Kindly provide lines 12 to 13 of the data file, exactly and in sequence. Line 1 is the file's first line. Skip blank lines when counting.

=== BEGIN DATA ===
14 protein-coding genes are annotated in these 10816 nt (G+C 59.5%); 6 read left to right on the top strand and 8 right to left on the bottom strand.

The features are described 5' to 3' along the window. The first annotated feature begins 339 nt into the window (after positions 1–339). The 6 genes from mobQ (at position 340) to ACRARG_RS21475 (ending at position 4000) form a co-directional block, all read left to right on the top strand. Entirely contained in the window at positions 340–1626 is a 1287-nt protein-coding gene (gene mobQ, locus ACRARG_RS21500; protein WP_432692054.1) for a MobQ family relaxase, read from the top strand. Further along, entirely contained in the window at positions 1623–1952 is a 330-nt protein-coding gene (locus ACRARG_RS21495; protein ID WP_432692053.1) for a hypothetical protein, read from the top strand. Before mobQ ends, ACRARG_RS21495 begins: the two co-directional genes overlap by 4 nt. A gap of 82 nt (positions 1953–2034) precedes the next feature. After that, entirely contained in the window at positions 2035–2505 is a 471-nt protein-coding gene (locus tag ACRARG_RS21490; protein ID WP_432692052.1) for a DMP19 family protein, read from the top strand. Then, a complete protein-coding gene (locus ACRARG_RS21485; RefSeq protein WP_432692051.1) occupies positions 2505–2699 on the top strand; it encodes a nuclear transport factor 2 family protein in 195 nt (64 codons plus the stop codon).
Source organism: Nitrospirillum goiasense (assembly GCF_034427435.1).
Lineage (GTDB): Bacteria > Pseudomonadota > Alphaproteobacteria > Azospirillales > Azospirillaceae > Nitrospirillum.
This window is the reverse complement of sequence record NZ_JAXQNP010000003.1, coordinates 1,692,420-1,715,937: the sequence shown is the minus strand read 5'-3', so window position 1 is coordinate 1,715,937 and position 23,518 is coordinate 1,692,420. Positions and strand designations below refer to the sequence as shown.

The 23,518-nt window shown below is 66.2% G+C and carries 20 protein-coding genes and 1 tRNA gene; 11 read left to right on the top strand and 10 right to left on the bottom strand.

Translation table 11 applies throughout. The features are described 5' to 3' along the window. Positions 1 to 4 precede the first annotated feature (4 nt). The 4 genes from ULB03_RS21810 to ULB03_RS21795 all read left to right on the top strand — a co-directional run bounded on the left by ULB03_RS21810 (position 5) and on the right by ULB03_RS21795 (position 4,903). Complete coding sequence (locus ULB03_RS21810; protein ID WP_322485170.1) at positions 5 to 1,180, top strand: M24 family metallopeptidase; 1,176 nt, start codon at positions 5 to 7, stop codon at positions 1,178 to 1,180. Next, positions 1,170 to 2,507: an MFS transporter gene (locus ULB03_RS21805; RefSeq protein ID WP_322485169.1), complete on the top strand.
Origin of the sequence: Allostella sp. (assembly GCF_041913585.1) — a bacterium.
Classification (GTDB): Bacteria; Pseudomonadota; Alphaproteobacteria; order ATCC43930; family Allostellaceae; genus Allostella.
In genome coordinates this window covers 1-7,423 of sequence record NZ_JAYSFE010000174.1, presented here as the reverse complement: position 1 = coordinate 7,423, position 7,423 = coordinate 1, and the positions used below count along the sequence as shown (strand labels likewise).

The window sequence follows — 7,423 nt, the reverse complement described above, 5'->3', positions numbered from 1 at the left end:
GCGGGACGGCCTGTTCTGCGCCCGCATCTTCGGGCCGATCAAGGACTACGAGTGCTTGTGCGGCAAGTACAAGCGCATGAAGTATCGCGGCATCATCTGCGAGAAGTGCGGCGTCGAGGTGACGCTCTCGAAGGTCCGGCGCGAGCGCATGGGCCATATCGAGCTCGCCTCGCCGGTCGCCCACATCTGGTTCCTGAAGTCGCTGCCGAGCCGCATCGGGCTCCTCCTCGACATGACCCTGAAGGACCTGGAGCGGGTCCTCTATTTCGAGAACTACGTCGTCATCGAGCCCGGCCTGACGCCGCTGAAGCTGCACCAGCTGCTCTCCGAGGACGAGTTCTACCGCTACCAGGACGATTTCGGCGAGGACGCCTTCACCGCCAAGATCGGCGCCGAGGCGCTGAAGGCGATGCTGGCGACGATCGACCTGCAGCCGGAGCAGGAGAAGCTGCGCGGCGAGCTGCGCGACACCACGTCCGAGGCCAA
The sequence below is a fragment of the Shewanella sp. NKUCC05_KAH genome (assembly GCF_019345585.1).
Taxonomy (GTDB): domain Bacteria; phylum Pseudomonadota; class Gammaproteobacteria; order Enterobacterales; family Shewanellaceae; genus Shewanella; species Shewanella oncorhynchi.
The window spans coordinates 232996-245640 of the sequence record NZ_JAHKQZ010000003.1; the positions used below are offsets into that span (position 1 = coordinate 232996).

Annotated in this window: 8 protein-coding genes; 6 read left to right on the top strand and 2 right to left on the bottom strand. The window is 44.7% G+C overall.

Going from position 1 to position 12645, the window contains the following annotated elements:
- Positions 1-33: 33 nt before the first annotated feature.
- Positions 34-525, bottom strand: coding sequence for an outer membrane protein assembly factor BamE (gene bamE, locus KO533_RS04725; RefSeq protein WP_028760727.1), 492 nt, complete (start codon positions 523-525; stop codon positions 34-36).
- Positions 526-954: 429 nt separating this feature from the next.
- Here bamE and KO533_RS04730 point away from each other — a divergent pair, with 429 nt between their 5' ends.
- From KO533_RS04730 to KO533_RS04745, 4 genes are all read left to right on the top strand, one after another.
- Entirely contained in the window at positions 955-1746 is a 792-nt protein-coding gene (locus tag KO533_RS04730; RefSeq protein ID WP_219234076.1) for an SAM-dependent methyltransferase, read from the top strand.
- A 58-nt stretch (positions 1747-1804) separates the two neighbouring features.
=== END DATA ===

GCGGGACGGCCTGTTCTGCGCCCGCATCTTCGGGCCGATCAAGGACTACGAGTGCTTGTGCGGCAAGTACAAGCGCATGAAGTATCGCGGCATCATCTGCGAGAAGTGCGGCGTCGAGGTGACGCTCTCGAAGGTCCGGCGCGAGCGCATGGGCCATATCGAGCTCGCCTCGCCGGTCGCCCACATCTGGTTCCTGAAGTCGCTGCCGAGCCGCATCGGGCTCCTCCTCGACATGACCCTGAAGGACCTGGAGCGGGTCCTCTATTTCGAGAACTACGTCGTCATCGAGCCCGGCCTGACGCCGCTGAAGCTGCACCAGCTGCTCTCCGAGGACGAGTTCTACCGCTACCAGGACGATTTCGGCGAGGACGCCTTCACCGCCAAGATCGGCGCCGAGGCGCTGAAGGCGATGCTGGCGACGATCGACCTGCAGCCGGAGCAGGAGAAGCTGCGCGGCGAGCTGCGCGACACCACGTCCGAGGCCAA
The sequence below is a fragment of the Shewanella sp. NKUCC05_KAH genome (assembly GCF_019345585.1).